The Baleses bought their two-story house in Lake Tapps, east of Tacoma, in 2005, records show. But just three days before the shootings in Afghanistan, Karilyn Bales told a real estate agent, Phillip Rodocker, that she wanted to sell the house because they were financially stretched. The house is listed for sale at $229,000, about $50,000 less than the family paid for it.
Asked about the family’s mortgage problems, Robert Bales’ lawyer, John Henry Browne, said, “There are no financial pressures on the family right now other than the normal ones that are experienced by the 99 percenters.”
Last March, Karilyn Bales wrote on her blog that her husband had not gotten a hoped-for promotion to sergeant first class. The promotion would have increased his pay by about $370 a month and made him eligible to be the senior noncommissioned officer for a platoon. (He was also paid an extra $400 a month during his deployments.) The promotion probably would have also given him some peace of mind about his Army career, which was nearing halfway to the 20 years needed for retirement with pay.
Though “sad and disappointed” by the news, Karilyn Bales said she was also relieved. “We can finally move on to the next phase of our lives,” she wrote.
THE FINAL DEPLOYMENT
That next phase, the Baleses hoped, would take them to Germany, Italy or Hawaii. But the Army did not move him from Joint Base Lewis-McChord. Nor did it allow him to become a recruiter, though he was in training for the job. Instead, Robert Bales was told he would go with the 3rd Brigade to Afghanistan in December.
“He was not happy about it,” his lawyer, Browne, said, but he took his orders like a professional soldier.
Before deploying, he would have undergone physical exams, including on his foot, and a computer-based survey for traumatic brain injury intended to measure attention, memory and thinking ability. The survey is not well regarded among many specialists, but it remains the Army’s chief screening tool for traumatic brain injury. Bales was declared fit to deploy.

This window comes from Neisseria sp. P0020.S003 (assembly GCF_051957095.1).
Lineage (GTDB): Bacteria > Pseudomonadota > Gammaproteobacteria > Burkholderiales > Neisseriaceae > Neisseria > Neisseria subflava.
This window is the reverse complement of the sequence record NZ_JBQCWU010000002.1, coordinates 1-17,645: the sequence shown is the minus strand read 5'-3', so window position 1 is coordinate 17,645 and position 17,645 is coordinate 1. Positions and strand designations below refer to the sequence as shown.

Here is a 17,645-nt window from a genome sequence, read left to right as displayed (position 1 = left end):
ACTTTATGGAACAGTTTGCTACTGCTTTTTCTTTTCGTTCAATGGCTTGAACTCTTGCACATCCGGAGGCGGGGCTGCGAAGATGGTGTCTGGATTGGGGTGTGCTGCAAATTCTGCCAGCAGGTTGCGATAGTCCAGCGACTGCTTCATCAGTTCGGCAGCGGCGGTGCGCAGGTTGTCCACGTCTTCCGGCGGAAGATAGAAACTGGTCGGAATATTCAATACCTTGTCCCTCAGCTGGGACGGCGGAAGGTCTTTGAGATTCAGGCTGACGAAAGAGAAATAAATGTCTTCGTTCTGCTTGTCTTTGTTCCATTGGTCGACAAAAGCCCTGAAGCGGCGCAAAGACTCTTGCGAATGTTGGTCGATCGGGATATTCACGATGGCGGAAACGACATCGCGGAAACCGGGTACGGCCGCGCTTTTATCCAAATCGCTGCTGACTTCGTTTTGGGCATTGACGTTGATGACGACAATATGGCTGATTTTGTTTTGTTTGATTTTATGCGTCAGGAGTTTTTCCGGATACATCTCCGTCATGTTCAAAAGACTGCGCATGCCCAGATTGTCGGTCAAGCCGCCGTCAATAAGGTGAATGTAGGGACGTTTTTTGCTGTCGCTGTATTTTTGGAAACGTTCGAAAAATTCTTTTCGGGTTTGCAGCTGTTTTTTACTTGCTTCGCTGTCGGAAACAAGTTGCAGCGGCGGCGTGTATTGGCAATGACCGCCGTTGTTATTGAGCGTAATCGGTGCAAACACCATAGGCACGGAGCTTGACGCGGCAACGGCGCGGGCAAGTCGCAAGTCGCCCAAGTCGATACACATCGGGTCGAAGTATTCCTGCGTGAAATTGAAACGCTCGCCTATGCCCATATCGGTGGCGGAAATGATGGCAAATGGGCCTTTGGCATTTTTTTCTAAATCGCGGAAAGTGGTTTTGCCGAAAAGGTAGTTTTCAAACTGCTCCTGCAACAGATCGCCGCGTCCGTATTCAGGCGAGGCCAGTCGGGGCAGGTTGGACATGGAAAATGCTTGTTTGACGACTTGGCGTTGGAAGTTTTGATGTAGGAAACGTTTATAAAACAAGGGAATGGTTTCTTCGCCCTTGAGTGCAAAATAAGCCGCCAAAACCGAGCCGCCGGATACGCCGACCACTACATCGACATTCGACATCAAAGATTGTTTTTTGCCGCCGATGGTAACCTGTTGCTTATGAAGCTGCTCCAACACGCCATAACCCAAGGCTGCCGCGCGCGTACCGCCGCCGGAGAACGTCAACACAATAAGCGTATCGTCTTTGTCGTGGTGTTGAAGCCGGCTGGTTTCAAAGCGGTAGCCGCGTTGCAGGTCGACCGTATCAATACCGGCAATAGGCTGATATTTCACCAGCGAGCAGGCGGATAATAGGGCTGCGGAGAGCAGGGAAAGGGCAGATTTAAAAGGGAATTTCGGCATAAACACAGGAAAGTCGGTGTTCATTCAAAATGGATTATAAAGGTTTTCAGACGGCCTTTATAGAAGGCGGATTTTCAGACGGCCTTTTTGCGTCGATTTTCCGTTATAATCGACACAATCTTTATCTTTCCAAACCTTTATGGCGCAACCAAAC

Little is known about his time in Afghanistan, other than that he and others in his battalion were assigned to work alongside Army special forces soldiers in the Panjwai district of Kandahar province, a longtime hotbed of Taliban activity that has grown more secure in recent years. Bales would probably have provided security for the Green Berets while they carried out night raids, built relations with village leaders and organized local militias.
A Green Beret who has spent time in Panjwai in the past year said the combat outpost would have been relatively small, protected by dirt-filled containers known as Hesco barriers, with guard towers and perhaps a blimp with a high-powered camera capable of capturing images more than a mile away. It would have been difficult, but not impossible, for Bales to slip away at night unnoticed, as the Army says he did.
Supervision in the outpost might also have been more lax than at larger bases, which could explain the presence of alcohol. Bales might have even been among the more senior noncommissioned officers on his team. Special forces teams typically have 12, and sometimes fewer, members, and Bales’ unit might have been as small as a platoon of two dozen soldiers.
Many younger soldiers consider such assignments exciting and more fulfilling, though they are also potentially more dangerous. But Browne said Bales had considered the posting “grueling,” noting that the soldiers lived in metal cargo containers.
“It was very tough and rustic,” the lawyer said.
About a week ago, Browne said, Bales saw a friend lose his leg to a buried mine. Soon after, according to Browne, he sent his wife a short message: “Hard day for the good guys,” it said.
About a day later, Army officials said, Bales walked out of the outpost and headed toward the nearby village.
Reporting was contributed by William Yardley and Serge F. Kovaleski from Tacoma, Wash.; Michael Cooper and Theo Emery from Norwood, Ohio; Isolde Raftery from Seattle; Lizette Alvarez from Miami; Eric Schmidt from Washington; and Jennifer Preston from New York.